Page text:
Teradata UNION vs. UNION ALL – Performance Considerations

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teradata union all

Both statements, the Teradata UNION and the UNION ALL, combine the result sets of two or more SQL statements.

The UNION ALL statement takes all rows from the intermediate results and puts them together into the result set. The UNION statement removes duplicate rows before returning the result set:

SELECT <COLUMN1> FROM <TABLE_1>
UNION
SELECT <COLUMN1> FROM <TABLE_2> ;

SELECT <COLUMN1> FROM <TABLE_1>
UNION ALL
SELECT <COLUMN1> FROM <TABLE_2> ;

All statements combined with UNION have to return the same number of columns, and the data types of all columns across the participating select statements have to match. If they don’t match, the data types of the very first SQL select statement will be the relevant ones and not match columns of the remaining statements are implicitly cast to the same data type the very first select statement has.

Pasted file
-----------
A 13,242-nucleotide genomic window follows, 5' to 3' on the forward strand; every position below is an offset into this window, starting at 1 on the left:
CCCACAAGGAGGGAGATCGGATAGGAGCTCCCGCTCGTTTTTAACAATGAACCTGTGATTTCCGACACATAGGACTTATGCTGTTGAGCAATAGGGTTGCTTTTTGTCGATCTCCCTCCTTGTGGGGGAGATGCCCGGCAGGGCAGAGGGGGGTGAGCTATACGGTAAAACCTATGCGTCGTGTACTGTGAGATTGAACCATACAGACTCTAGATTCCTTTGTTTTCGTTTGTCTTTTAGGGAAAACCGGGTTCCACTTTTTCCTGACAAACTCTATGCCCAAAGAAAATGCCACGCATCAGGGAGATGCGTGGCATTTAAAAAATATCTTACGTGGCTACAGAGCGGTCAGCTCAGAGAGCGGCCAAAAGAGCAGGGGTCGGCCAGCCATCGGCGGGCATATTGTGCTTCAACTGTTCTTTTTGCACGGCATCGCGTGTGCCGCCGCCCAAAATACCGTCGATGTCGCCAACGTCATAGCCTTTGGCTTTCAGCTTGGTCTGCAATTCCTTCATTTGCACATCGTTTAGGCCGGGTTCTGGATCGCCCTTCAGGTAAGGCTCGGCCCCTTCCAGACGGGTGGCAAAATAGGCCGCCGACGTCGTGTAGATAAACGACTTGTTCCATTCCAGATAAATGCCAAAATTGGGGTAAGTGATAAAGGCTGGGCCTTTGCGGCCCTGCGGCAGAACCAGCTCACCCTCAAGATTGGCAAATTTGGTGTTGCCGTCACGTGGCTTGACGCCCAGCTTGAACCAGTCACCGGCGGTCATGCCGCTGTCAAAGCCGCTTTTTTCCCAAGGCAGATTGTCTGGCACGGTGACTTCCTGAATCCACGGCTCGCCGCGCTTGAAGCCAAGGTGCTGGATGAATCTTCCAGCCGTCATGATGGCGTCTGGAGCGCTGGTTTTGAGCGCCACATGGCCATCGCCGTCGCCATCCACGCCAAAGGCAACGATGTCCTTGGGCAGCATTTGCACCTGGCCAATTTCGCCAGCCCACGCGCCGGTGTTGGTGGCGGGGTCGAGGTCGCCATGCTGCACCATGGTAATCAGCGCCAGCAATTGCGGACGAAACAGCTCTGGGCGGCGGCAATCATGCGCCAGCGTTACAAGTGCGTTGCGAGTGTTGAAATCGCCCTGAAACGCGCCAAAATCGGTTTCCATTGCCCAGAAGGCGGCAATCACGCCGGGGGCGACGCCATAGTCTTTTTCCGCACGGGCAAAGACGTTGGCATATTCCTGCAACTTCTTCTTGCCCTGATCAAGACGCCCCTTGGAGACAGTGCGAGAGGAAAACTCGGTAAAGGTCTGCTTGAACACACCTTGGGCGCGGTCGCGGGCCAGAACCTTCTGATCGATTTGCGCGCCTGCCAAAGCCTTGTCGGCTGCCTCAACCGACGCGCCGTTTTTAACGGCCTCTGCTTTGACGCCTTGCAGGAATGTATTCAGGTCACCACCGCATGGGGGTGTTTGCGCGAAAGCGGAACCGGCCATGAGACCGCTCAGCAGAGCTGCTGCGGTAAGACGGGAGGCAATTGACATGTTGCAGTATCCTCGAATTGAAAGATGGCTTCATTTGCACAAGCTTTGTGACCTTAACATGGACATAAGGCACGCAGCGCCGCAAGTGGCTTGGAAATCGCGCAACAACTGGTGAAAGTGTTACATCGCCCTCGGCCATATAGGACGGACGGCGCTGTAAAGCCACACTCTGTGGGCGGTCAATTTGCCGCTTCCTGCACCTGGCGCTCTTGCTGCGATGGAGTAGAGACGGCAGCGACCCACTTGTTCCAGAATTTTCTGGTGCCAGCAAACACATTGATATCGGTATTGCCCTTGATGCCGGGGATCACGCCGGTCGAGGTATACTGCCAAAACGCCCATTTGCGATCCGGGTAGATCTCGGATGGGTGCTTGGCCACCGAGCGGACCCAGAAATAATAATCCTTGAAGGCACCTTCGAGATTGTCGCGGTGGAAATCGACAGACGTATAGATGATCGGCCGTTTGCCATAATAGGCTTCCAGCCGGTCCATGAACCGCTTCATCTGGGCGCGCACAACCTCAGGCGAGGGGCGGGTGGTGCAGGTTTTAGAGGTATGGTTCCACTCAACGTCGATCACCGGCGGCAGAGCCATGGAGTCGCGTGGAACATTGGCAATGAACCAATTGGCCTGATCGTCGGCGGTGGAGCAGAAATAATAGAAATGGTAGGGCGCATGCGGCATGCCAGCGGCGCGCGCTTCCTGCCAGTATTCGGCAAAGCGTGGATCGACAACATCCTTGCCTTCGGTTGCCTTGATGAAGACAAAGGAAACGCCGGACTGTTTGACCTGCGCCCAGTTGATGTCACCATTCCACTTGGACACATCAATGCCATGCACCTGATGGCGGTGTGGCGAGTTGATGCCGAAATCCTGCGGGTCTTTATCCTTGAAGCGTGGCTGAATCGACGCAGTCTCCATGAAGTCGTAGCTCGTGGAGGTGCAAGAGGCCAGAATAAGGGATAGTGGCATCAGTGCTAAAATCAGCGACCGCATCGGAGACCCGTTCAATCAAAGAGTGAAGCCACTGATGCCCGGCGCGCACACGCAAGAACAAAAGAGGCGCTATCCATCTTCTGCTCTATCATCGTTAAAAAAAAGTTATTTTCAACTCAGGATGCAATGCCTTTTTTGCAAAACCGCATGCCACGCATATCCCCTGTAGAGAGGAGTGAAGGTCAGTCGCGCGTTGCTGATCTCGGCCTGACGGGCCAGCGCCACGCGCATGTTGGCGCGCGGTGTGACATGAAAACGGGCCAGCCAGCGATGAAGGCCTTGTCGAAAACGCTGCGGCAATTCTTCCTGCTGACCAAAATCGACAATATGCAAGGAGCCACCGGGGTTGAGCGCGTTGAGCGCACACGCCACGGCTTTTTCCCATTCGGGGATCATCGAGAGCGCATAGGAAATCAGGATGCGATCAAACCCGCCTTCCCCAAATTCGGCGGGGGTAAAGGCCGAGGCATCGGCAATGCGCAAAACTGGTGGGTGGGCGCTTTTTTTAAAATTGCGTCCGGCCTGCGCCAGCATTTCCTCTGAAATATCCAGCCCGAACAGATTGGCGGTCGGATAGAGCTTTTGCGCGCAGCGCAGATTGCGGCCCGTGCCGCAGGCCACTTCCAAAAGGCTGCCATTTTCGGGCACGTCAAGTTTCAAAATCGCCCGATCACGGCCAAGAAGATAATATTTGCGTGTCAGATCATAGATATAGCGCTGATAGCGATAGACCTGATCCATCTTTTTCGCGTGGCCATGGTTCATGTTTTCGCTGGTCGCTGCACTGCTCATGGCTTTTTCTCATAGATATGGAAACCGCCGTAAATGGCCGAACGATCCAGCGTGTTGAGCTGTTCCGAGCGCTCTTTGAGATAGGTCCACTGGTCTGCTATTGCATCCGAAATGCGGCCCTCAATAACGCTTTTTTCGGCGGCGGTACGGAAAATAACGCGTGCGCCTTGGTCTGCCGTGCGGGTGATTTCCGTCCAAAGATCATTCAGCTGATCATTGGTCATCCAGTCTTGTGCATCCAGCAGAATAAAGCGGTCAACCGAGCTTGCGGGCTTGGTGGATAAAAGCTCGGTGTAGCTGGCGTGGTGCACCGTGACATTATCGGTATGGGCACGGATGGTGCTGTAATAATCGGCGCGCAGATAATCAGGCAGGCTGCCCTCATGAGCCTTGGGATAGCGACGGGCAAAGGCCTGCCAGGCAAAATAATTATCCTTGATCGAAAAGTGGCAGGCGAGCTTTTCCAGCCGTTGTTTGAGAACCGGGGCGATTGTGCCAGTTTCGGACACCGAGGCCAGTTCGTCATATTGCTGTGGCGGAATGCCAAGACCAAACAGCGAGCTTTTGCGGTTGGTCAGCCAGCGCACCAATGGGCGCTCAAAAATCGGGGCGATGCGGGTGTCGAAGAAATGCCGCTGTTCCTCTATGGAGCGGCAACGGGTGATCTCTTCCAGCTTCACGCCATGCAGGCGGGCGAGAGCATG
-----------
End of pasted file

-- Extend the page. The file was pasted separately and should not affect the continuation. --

Keep this in mind, especially if your column is a character data type, as this could cause hidden truncation of text columns –  a problem which is tough to discover. But now let’s come back to performance considerations: UNION ALL always performs better than UNION. Without exception. 

The reason is that UNION removes duplicates from the result set – the AMPs have to sort the resulting rows of all spools to be able to remove duplicates.
Sorting is expensive and makes the difference in performance between UNION and UNION ALL.

Only use UNION if you need to remove row duplicates. If there are no row duplicates in the data, always avoid the sort step by using UNION ALL.

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Teradata UNION vs. UNION ALL – Performance Considerations written by Roland Wenzlofsky on May 15, 2014 average rating 4.2/5 - 13 user ratings

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